There have been a number of interesting conversations going on around how we keep Advent and Christmas.
In the time that I have known what Advent was… and I have to be honest that it wasn’t really until seminary days that I started keeping Advent… I have been a stickler about waiting. I like the build-up of the moment. I think that the liturgical seasons and the calendar create a sense of movement and energy and emotion that is captured in this quote by Frederick Buechner:
The house lights go off and the footlights come on. Even the chattiest stop chattering as they wait in darkness for the curtain to rise. In the orchestra pit, the violin bows are poised. The conductor has raised his baton. In the silence of a midwinter dusk, there is far off in the deeps of it somewhere a sound so faint that for all you can tell it may be only the sound of the silence itself. You hold your breath to listen. You walk up the steps to the front door. The empty windows at either side of it tell you nothing, or almost nothing. For a second you catch a whiff of some fragrance that reminds you of a place you’ve never been and a time you have no words for. You are aware of the beating of your heart…The extraordinary thing that is about to happen is matched only by the extraordinary moment just before it happens. Advent is the name of that moment.— Frederick Buechner, Whistling in the Dark, pp. 2,3
While we are always, and every moment waiting for the coming of Christ… we forget. We forget the longing. We forget the tension. Advent reminds us. It reminds us that time is of the essence. It reminds us to wake up and to be ready. It reminds us that any moment might be the moment.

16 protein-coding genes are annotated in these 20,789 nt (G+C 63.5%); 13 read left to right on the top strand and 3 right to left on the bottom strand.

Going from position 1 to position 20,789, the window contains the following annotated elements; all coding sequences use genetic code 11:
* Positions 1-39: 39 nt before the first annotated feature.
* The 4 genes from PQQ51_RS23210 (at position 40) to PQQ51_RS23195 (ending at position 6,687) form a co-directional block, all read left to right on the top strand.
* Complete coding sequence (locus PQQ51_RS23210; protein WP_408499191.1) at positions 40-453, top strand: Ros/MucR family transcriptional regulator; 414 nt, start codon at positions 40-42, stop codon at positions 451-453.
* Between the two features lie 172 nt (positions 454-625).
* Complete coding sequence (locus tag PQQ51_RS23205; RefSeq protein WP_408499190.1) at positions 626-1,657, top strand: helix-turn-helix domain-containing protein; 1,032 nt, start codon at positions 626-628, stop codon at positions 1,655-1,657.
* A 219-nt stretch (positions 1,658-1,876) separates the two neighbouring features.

But this year, I caved. I gave in. We are singing Christmas carols this Advent.
Advent for me has two tasks: to prepare us for the birth of Christ (which we celebrate as Christmas) and to prepare us for the second coming of Christ… the end/beginning of it all.
What I have found is that quite a few of our Christmas carols actually do allow us to take both of those things seriously. Sunday, we sang “O Little Town of Bethlehem” and really focused on the last verse:
O holy Child of Bethlehem, descend to us, we pray;
cast out our sin, and enter in, be born in us today.
We hear the Christmas angels the great glad tidings tell;
O come to us, abide with us, our Lord Emmauel! (UMH #230)
That longing for the Savior to come is the same today as it was in the days of Mary and Joseph. The child has been born and still we wait. And now that we have used that song in church… now that we have talked about waiting for THE hope of the world… perhaps when the song comes on the radio, or begins playing in the mall… the gears will shift just a little bit, the chaos will be jarred, the spirit will speak, and we will pause to wait.